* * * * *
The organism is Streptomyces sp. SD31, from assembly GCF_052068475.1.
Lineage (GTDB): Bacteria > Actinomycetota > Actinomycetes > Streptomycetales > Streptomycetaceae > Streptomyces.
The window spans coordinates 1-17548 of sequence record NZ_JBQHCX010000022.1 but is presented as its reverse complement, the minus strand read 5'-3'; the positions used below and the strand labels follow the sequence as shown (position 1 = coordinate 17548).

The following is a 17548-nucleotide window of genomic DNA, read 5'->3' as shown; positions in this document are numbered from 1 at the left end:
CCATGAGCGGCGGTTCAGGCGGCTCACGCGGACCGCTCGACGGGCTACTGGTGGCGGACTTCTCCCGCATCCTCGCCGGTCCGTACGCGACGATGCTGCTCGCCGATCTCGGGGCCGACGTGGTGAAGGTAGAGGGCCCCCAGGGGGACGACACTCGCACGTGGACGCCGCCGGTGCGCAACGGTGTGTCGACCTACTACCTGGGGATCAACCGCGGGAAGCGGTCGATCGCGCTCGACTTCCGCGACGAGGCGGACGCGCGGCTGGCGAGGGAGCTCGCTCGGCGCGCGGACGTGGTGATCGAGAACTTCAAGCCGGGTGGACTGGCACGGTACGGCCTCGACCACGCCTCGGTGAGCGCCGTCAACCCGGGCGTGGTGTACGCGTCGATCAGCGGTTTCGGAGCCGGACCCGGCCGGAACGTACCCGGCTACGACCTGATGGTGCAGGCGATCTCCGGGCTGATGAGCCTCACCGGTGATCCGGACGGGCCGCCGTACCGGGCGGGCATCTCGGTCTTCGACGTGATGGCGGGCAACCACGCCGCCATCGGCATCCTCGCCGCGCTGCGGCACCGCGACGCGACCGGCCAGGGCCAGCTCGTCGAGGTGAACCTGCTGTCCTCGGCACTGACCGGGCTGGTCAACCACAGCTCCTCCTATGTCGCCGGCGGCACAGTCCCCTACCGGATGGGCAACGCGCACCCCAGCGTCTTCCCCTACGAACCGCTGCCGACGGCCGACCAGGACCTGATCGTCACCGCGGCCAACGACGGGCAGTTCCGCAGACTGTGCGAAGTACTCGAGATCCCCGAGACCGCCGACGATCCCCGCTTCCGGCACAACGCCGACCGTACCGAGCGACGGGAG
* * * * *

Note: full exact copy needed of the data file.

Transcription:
The organism is Streptomyces sp. SD31, from assembly GCF_052068475.1.
Lineage (GTDB): Bacteria > Actinomycetota > Actinomycetes > Streptomycetales > Streptomycetaceae > Streptomyces.
The window spans coordinates 1-17548 of sequence record NZ_JBQHCX010000022.1 but is presented as its reverse complement, the minus strand read 5'-3'; the positions used below and the strand labels follow the sequence as shown (position 1 = coordinate 17548).

The following is a 17548-nucleotide window of genomic DNA, read 5'->3' as shown; positions in this document are numbered from 1 at the left end:
CCATGAGCGGCGGTTCAGGCGGCTCACGCGGACCGCTCGACGGGCTACTGGTGGCGGACTTCTCCCGCATCCTCGCCGGTCCGTACGCGACGATGCTGCTCGCCGATCTCGGGGCCGACGTGGTGAAGGTAGAGGGCCCCCAGGGGGACGACACTCGCACGTGGACGCCGCCGGTGCGCAACGGTGTGTCGACCTACTACCTGGGGATCAACCGCGGGAAGCGGTCGATCGCGCTCGACTTCCGCGACGAGGCGGACGCGCGGCTGGCGAGGGAGCTCGCTCGGCGCGCGGACGTGGTGATCGAGAACTTCAAGCCGGGTGGACTGGCACGGTACGGCCTCGACCACGCCTCGGTGAGCGCCGTCAACCCGGGCGTGGTGTACGCGTCGATCAGCGGTTTCGGAGCCGGACCCGGCCGGAACGTACCCGGCTACGACCTGATGGTGCAGGCGATCTCCGGGCTGATGAGCCTCACCGGTGATCCGGACGGGCCGCCGTACCGGGCGGGCATCTCGGTCTTCGACGTGATGGCGGGCAACCACGCCGCCATCGGCATCCTCGCCGCGCTGCGGCACCGCGACGCGACCGGCCAGGGCCAGCTCGTCGAGGTGAACCTGCTGTCCTCGGCACTGACCGGGCTGGTCAACCACAGCTCCTCCTATGTCGCCGGCGGCACAGTCCCCTACCGGATGGGCAACGCGCACCCCAGCGTCTTCCCCTACGAACCGCTGCCGACGGCCGACCAGGACCTGATCGTCACCGCGGCCAACGACGGGCAGTTCCGCAGACTGTGCGAAGTACTCGAGATCCCCGAGACCGCCGACGATCCCCGCTTCCGGCACAACGCCGACCGTACCGAGCGACGGGAG